To me, this movie is perfection.
Like the great film, it's made with a great deal of visible affection both in front of and behind the camera.
The biggest problem with this movie is it’s a little better than you think it might be, which somehow makes it worse. As in, it takes itself a bit too seriously, which makes most of the movie feel kind of dull.
The reviewer who said this was one of the most bizarre and incomprehensible films they'd ever seen, I imagine, must be fairly new to movies. It's not incomprehensible in the slightest, it just happens to be coming from a unique perspective and requires a bit of focus.All three lead performances are incredible, I agree with a previous comment that they're all Oscar worthy. Certainly, Helena Howard is a force and in my book gives one of the best performances I've seen this year. She has an incredibly bright future ahead of her and I look forward to seeing more of her.I just love the way Josephine Decker's mind works. I've enjoyed her previous films and they seem to just get better with each release. Cinematography, pacing, narrative, performances, sound design; all of the elements here are intricate and purposeful and captured with precision.I can understand someone not enjoying the film because it is not a straight forward drama, it's brimming with anxiety and confusion and youthful naiveté (all of which are there for good reason) and does require a certain level of dedication as a viewer, but if you can give it a chance and take the time to digest the emotional roller coaster that is Madelin'e mind I think you'll be happy you did.
//Revelation Film Festival Review//Arthouse films are often labelled with different adjectives that can split audiences. What some might label as pretentious, others might consider as a masterpiece. Madeleine's Madeleine oscillates between both sentiments but through its sheer force of its own conviction proves to be a startling achievement.The story follows Madeleine (an excellent debut from Helena Howard), a young performer recovering from a recent mental breakdown. As her personal life starts taking on a central role in a play she is rehearsing, Madeleine's grip on reality becomes increasingly tenuous. The lingering question is: is it art imitating reality or the other way around? Madeleine's Madeleine is an unconventional take on mental illness, but what part of mental illness is conventional?
I disagree with the 1 Star review who says this movie has no reason to exist. Everyone is different right? I'd say mental illness is one of the more worthy themes to explore in a film.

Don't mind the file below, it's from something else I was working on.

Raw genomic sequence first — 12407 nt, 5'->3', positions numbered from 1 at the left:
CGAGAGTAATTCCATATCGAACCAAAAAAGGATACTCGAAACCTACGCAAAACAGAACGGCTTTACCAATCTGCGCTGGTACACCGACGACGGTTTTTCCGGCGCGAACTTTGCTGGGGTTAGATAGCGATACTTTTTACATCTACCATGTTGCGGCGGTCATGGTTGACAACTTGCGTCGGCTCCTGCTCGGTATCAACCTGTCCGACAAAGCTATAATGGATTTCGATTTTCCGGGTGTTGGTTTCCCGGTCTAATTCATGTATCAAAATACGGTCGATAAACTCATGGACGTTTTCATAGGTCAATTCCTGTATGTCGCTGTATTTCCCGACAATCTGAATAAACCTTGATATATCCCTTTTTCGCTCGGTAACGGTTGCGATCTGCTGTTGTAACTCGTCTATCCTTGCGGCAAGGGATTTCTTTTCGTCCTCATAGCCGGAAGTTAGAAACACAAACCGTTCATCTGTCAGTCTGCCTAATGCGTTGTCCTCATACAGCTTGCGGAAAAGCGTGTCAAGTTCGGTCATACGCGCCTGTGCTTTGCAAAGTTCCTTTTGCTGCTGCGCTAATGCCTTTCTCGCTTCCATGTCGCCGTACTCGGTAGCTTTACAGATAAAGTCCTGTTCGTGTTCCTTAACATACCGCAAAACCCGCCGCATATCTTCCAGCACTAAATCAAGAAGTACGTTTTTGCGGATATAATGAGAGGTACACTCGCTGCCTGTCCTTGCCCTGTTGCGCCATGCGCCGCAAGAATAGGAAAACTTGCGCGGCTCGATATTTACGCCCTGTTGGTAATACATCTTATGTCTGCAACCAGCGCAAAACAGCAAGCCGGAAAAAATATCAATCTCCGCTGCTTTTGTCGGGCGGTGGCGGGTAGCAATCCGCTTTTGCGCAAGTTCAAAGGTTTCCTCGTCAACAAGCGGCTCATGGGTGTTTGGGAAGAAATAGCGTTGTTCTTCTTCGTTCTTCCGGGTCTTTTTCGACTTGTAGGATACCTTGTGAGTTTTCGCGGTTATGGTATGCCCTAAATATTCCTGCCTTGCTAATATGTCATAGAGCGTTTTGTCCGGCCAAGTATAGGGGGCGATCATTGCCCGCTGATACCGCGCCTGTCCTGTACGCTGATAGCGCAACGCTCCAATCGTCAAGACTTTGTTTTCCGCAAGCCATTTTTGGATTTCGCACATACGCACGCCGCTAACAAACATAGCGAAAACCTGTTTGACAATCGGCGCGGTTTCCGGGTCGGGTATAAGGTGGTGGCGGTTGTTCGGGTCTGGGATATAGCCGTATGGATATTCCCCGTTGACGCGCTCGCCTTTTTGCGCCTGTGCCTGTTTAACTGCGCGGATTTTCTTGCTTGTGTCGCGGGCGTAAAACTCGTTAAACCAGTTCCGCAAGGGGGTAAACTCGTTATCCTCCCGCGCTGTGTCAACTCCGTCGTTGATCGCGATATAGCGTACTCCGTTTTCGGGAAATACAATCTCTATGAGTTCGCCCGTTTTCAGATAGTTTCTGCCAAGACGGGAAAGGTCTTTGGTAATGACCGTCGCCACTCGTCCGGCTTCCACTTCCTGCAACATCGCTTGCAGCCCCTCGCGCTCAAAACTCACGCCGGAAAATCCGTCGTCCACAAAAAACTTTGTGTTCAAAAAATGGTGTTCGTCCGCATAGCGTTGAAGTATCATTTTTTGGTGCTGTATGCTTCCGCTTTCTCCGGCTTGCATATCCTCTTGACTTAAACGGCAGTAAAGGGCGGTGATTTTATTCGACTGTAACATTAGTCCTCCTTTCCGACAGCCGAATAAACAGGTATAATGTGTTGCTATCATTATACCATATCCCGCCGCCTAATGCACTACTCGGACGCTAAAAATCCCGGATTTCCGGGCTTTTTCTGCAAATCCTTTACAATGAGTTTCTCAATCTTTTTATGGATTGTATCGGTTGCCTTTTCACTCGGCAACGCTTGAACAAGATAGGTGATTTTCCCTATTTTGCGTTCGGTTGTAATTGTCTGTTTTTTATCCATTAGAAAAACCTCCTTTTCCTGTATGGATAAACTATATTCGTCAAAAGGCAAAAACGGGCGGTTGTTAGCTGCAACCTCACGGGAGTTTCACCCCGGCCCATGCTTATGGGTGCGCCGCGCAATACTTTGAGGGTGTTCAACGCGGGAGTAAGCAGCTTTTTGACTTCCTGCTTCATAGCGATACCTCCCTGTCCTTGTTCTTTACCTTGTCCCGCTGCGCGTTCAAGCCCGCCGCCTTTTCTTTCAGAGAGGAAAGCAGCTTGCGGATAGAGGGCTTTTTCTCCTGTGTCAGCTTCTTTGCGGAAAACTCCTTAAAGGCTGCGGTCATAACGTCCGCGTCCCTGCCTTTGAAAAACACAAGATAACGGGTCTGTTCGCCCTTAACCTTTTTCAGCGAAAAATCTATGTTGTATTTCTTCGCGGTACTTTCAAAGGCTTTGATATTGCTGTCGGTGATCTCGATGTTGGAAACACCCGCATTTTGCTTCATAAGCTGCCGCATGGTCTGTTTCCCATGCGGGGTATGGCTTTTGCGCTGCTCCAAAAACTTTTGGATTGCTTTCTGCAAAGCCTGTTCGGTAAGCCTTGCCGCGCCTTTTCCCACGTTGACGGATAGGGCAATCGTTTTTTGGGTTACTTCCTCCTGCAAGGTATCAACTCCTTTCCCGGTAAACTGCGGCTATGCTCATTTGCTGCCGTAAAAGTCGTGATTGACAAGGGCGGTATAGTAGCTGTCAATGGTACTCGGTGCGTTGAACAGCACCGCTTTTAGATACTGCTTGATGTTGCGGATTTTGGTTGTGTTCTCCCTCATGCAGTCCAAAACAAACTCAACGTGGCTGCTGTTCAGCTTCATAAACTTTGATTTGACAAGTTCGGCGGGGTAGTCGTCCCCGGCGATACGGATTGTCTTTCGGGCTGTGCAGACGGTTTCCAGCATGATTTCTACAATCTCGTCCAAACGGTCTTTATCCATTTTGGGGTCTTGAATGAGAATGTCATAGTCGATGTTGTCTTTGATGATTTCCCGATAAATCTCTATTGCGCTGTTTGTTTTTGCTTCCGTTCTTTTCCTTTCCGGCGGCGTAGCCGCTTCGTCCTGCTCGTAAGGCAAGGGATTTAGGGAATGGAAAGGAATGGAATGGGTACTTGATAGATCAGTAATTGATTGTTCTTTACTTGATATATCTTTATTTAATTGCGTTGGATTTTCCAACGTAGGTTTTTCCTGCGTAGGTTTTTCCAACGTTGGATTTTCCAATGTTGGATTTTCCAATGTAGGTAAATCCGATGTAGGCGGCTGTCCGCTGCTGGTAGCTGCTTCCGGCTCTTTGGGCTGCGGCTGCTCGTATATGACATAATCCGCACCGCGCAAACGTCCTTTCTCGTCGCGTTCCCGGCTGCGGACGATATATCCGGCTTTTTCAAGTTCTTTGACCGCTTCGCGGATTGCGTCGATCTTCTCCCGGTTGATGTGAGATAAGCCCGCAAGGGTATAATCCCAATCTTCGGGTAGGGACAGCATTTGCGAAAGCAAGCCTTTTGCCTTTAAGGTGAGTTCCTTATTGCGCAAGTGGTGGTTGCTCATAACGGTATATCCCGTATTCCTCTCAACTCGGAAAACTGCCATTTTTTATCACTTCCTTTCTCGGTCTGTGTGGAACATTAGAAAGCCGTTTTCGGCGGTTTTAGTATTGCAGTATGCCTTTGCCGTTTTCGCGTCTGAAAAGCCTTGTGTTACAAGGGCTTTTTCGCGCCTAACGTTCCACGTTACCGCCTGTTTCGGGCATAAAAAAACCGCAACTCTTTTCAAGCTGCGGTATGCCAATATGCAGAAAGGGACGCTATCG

It's really well edited and shot. It's got some laughs. It's a bit erratic and dark and anxious, like the main character. The music and sound design is great. I'd say the 3 principal characters (Madeleine, her mum, the director) all give performances worthy of an Oscar nom. Yep, it's got an experimental vibe, it's kinda weird, but it's not eraserhead weird. Enjoy.
'Madeline's Madeline' is one of the most bizarre and incomprehensible films I've ever seen. It's about mental illness, I think. It's probably not a good sign when someone cannot tell you with any certainty what a movie is about after watching it. What I can tell you is the plot mainly revolves around a mentally ill girl named Madeline. She's a young actress who lands a role in a play run by an experimental director who teaches wildly immersive acting methods. The director forces the actors in the play to spend half their time, not pretending to be animals like sea turtles, but "becoming" animals like sea turtles. Cool.As you can imagine, these methods are not helping Madeline's mental illness. The methods aren't helping anyone, really. Since the story is told through the lens of a person with a mental illness, its grasp of reality is erratic and unclear. Actually, it's not at all times even clear who is telling the story. Perhaps it incorporates multiple perspectives, or perhaps we witness the out-of-body experiences of the protagonist. Again, it's unclear.It often seems as if the filmmakers made this movie confusing on purpose. It's intentionally inaccessible, and that's supposed to be part of the experience of mental illness, I guess? But that's a terrible approach to making a movie. Eventually the audience must be keyed in on what is happening, otherwise what is the point? If nothing is ever made clear, the film is just piling nonsense on top of more nonsense. What's most frustrating is that the filmmakers seem to believe all this nonsense is high-end art. It's the epitome of pretentious film making. The film's acting is awful, though I cannot entirely blame the performers. It appears that they were fed absurd direction and dialogue that would make anyone look like a laughable exaggeration of a real actor.Overall, this movie is a disaster. It has no reason to exist, and you have no reason to watch it.